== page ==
What Might Happen To The Toronto Real Estate Market If We Go Into A Recession In 2023?

What Might Happen To The Toronto Real Estate Market If We Go Into A Recession In 2023?


With rates being so high, perhaps it might have surprised you that we didn’t see a spike in listings from more mortgage defaults. 

Now if high interest rates didn’t break the housing market and we’re probably in for a recession soon, what might happen to the real estate market if that happens? 

In this video, let’s find out!

Would A Recession Cause Real Estate Prices To Fall?

Here’s one perspective we’ve heard: We haven’t seen many mortgages go into default, even with today’s much higher rates, because banks have been pretty flexible with mortgage holders, offering them a variety of options and dragging out amortizations. 

That means most homeowners aren’t forced to sell, and so we haven’t seen the full negative impacts on the real estate market yet. 

But once a recession hits, the people from this camp feel that higher unemployment will ultimately lead to more mortgage defaults and forced home sales, and that’s finally going to pull prices down.

Recessions & Real Estate Over History

In theory, that could make sense, but it turns out real estate prices and recessions aren’t as correlated as we think, at least over the last five recessions. 

According to historical data from CREA, prices actually rose 1.8% on average from start to end during recessions. The reality is that most buyers buy based on affordability. 

For long-term investors, it almost always comes down to cash flow and making sure they have strong enough holding power, which helps them reap long-term real estate benefits. 

For end user buyers, besides having enough of a down payment, they buy based on how much they can qualify for on the mortgage side and how much their monthly payments are. 

And all of these changes depend on where what interest rates look like, so interest rates end up being the biggest driver of real estate prices.

Interest Rates & Real Estate

With eight interest rate hikes going up a steep 425 basis points in less than a year, we’ve actually already seen a big downward price adjustment in real estate. 

And now that bond yields are coming down, fixed mortgage rates are going lower, so this is what’s giving room for real estate prices to climb again.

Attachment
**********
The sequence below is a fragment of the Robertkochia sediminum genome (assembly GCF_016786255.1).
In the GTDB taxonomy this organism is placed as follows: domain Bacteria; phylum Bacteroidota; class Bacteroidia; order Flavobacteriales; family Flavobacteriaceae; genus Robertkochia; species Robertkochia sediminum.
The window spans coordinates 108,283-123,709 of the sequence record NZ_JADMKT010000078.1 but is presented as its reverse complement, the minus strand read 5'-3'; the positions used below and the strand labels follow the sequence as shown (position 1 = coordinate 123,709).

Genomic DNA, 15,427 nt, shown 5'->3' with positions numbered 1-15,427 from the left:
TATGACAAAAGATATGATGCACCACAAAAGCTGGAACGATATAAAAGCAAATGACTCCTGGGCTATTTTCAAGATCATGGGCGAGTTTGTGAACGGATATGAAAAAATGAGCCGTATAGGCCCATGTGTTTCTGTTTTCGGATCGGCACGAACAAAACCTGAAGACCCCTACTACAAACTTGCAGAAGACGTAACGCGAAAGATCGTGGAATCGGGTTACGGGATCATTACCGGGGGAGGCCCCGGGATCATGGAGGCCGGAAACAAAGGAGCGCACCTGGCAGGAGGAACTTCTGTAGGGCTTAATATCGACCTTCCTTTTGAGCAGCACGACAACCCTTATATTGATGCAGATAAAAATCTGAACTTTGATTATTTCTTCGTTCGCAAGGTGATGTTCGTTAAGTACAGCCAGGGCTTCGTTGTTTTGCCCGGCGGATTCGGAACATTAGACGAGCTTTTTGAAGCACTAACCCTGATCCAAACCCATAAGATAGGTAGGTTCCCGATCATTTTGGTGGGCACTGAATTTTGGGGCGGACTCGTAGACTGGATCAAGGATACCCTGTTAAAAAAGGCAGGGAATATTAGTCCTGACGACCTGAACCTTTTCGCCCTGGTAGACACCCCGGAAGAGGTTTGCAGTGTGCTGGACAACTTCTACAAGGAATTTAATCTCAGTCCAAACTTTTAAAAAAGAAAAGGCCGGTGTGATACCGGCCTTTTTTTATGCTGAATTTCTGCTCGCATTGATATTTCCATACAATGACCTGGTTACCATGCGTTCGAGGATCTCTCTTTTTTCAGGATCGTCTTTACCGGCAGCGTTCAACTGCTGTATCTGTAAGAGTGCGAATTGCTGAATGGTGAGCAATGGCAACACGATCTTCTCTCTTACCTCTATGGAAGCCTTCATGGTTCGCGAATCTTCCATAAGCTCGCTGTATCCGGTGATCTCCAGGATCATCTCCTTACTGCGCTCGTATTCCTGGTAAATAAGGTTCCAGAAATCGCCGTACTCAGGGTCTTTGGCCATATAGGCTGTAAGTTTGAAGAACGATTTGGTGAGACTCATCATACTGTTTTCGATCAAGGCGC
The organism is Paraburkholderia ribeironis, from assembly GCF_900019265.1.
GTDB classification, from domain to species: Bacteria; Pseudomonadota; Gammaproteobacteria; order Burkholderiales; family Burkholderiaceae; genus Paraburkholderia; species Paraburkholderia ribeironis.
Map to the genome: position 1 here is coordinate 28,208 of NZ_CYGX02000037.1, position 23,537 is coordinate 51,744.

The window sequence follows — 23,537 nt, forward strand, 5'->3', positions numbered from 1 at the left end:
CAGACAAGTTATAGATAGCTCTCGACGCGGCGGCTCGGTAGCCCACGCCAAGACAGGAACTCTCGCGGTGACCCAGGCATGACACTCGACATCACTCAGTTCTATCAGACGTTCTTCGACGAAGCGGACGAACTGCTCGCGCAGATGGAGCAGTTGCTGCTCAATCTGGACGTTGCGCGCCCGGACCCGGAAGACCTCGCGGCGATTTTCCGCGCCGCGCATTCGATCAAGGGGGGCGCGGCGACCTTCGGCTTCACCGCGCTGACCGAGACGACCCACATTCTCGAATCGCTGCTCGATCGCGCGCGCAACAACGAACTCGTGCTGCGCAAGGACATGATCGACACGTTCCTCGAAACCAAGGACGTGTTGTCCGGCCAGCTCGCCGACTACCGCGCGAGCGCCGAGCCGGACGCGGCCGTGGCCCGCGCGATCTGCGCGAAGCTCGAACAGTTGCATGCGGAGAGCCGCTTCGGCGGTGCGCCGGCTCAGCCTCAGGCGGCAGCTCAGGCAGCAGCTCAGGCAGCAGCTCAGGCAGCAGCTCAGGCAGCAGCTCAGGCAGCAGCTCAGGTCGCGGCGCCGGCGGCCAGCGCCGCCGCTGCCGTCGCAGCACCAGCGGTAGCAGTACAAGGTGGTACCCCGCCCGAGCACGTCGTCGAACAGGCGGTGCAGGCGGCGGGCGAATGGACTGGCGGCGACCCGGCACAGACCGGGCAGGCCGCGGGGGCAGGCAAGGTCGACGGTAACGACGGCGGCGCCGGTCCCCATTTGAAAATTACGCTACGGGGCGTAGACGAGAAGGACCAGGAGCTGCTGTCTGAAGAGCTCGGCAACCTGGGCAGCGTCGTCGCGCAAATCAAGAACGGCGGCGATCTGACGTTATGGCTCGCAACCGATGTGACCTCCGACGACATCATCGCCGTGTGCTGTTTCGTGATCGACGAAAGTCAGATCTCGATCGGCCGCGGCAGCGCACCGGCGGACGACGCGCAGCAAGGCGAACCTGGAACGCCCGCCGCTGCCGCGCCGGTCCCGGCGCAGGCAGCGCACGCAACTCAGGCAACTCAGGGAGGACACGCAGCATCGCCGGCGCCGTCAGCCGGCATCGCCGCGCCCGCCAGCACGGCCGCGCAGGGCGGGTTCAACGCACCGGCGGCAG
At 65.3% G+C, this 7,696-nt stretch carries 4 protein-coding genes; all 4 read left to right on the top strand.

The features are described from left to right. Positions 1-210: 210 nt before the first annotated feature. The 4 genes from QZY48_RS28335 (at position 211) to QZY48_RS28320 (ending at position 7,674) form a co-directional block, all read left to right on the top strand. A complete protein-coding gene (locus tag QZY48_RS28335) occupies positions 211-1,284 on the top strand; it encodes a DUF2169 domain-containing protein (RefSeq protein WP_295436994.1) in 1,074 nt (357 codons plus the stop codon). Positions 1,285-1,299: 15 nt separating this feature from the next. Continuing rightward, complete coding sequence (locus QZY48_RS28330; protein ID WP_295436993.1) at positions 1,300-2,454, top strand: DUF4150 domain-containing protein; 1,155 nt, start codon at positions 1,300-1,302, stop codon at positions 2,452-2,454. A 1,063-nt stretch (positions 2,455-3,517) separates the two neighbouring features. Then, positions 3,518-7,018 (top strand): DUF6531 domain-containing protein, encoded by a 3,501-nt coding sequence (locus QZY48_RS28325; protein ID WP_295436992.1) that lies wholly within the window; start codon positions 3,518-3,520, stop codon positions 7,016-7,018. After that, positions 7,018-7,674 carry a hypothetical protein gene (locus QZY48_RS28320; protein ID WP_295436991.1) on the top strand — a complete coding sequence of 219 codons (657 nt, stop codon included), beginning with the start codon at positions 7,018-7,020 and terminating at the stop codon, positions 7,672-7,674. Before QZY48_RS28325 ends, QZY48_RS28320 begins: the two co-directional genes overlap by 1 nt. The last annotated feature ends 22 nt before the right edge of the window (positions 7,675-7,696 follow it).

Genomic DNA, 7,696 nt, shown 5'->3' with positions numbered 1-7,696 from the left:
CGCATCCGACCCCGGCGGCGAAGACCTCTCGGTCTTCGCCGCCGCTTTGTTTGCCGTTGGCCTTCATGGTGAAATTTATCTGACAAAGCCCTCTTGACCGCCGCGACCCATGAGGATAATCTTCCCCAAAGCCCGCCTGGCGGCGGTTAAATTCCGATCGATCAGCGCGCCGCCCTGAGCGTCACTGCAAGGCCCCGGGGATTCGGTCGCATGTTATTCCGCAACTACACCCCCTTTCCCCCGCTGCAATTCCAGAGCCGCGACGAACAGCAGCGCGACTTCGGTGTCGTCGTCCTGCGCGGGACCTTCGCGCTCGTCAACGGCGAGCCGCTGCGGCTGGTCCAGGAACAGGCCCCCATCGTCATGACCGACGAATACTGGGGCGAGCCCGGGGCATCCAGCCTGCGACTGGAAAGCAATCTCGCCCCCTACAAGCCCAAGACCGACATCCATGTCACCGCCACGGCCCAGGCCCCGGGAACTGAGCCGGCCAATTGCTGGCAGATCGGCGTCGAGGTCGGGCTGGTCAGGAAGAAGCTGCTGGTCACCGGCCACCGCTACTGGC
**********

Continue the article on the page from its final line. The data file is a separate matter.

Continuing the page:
Right now, recession expectations continue to grow. Instead of betting on another rate hike by September, the current bond market is now expecting a rate cut by July, and there’s a good reason for that. 

  • The BoC decided to hold rates stable for the first time in a year this March. 
  • The US Fed is also hinting that they’re getting close to the end of their rate hike cycle, with the banking chaos as a key factor in the decision. 
  • Canada’s PPI actually deflated this month, and Canada’s CPI saw the largest deceleration since April 2020. 
  • The BoC minutes from March came out, and it’s revealed that all five governing council members think that the target rate should continue to hold because the economy is slowing and inflation is coming down. 

So all of these factors point to rates heading down instead of up, and if that actually pans out, it should continue to give strength to real estate.

Immigration & Real Estate

On top of this, in another video, we talked about how big immigration targets might put more pressure on real estate values, and that was based on a growth estimate of 500,000 people per year. 

2022’s population growth data recently came out at 1 million people, double what was expected. So based on simple supply and demand, this should also drive home values higher.

Where Will Real Estate Prices Go?

Now, we have to be clear that we don’t have a crystal ball—we can’t say for sure that we’ve hit rock bottom and prices will only go up from here. We also focus on long-term investing and discourage flips. 

So if you’re considering long-term real estate investing, the signs do point to more positives than negatives for the real estate world, with interest rate expectations coming down and strong immigration targets. 

And Toronto’s more mature freehold market can be a more secure option; prices normally don’t spike as much, but they also don’t drop as much in a downturn.

How We Can Help

So if you’re thinking about learning more about these kinds of opportunities, we’d love to have a personalised discussion with you to learn more about your situation. Just reach out to us!

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